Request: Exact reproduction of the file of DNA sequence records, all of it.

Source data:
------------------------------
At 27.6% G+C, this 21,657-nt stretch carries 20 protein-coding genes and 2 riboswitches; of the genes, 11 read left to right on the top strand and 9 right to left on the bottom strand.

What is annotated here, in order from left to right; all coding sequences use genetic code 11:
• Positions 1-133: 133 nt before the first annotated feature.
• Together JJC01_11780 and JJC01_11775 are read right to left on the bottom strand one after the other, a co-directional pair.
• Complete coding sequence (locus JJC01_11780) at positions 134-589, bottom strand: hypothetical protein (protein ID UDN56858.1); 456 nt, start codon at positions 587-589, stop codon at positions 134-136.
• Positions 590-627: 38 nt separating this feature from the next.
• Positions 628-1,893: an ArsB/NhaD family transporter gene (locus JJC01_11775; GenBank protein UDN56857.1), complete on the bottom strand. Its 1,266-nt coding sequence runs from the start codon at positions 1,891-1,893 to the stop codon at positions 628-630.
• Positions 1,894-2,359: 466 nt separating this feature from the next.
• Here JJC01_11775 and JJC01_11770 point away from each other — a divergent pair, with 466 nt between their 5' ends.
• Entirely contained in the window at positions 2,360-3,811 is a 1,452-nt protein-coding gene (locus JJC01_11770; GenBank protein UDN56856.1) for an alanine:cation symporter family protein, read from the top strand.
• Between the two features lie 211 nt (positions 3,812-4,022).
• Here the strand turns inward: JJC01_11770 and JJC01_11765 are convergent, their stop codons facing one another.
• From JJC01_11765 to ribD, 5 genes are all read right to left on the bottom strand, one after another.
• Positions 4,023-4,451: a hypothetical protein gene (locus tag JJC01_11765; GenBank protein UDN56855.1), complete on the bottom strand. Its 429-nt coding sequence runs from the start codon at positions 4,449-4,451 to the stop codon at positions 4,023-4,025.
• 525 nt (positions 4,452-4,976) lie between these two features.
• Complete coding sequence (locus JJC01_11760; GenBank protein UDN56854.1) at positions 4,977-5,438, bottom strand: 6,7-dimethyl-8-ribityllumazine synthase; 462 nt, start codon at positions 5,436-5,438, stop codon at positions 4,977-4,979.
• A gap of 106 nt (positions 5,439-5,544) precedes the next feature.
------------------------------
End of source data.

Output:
At 27.6% G+C, this 21,657-nt stretch carries 20 protein-coding genes and 2 riboswitches; of the genes, 11 read left to right on the top strand and 9 right to left on the bottom strand.

What is annotated here, in order from left to right; all coding sequences use genetic code 11:
• Positions 1-133: 133 nt before the first annotated feature.
• Together JJC01_11780 and JJC01_11775 are read right to left on the bottom strand one after the other, a co-directional pair.
• Complete coding sequence (locus JJC01_11780) at positions 134-589, bottom strand: hypothetical protein (protein ID UDN56858.1); 456 nt, start codon at positions 587-589, stop codon at positions 134-136.
• Positions 590-627: 38 nt separating this feature from the next.
• Positions 628-1,893: an ArsB/NhaD family transporter gene (locus JJC01_11775; GenBank protein UDN56857.1), complete on the bottom strand. Its 1,266-nt coding sequence runs from the start codon at positions 1,891-1,893 to the stop codon at positions 628-630.
• Positions 1,894-2,359: 466 nt separating this feature from the next.
• Here JJC01_11775 and JJC01_11770 point away from each other — a divergent pair, with 466 nt between their 5' ends.
• Entirely contained in the window at positions 2,360-3,811 is a 1,452-nt protein-coding gene (locus JJC01_11770; GenBank protein UDN56856.1) for an alanine:cation symporter family protein, read from the top strand.
• Between the two features lie 211 nt (positions 3,812-4,022).
• Here the strand turns inward: JJC01_11770 and JJC01_11765 are convergent, their stop codons facing one another.
• From JJC01_11765 to ribD, 5 genes are all read right to left on the bottom strand, one after another.
• Positions 4,023-4,451: a hypothetical protein gene (locus tag JJC01_11765; GenBank protein UDN56855.1), complete on the bottom strand. Its 429-nt coding sequence runs from the start codon at positions 4,449-4,451 to the stop codon at positions 4,023-4,025.
• 525 nt (positions 4,452-4,976) lie between these two features.
• Complete coding sequence (locus JJC01_11760; GenBank protein UDN56854.1) at positions 4,977-5,438, bottom strand: 6,7-dimethyl-8-ribityllumazine synthase; 462 nt, start codon at positions 5,436-5,438, stop codon at positions 4,977-4,979.
• A gap of 106 nt (positions 5,439-5,544) precedes the next feature.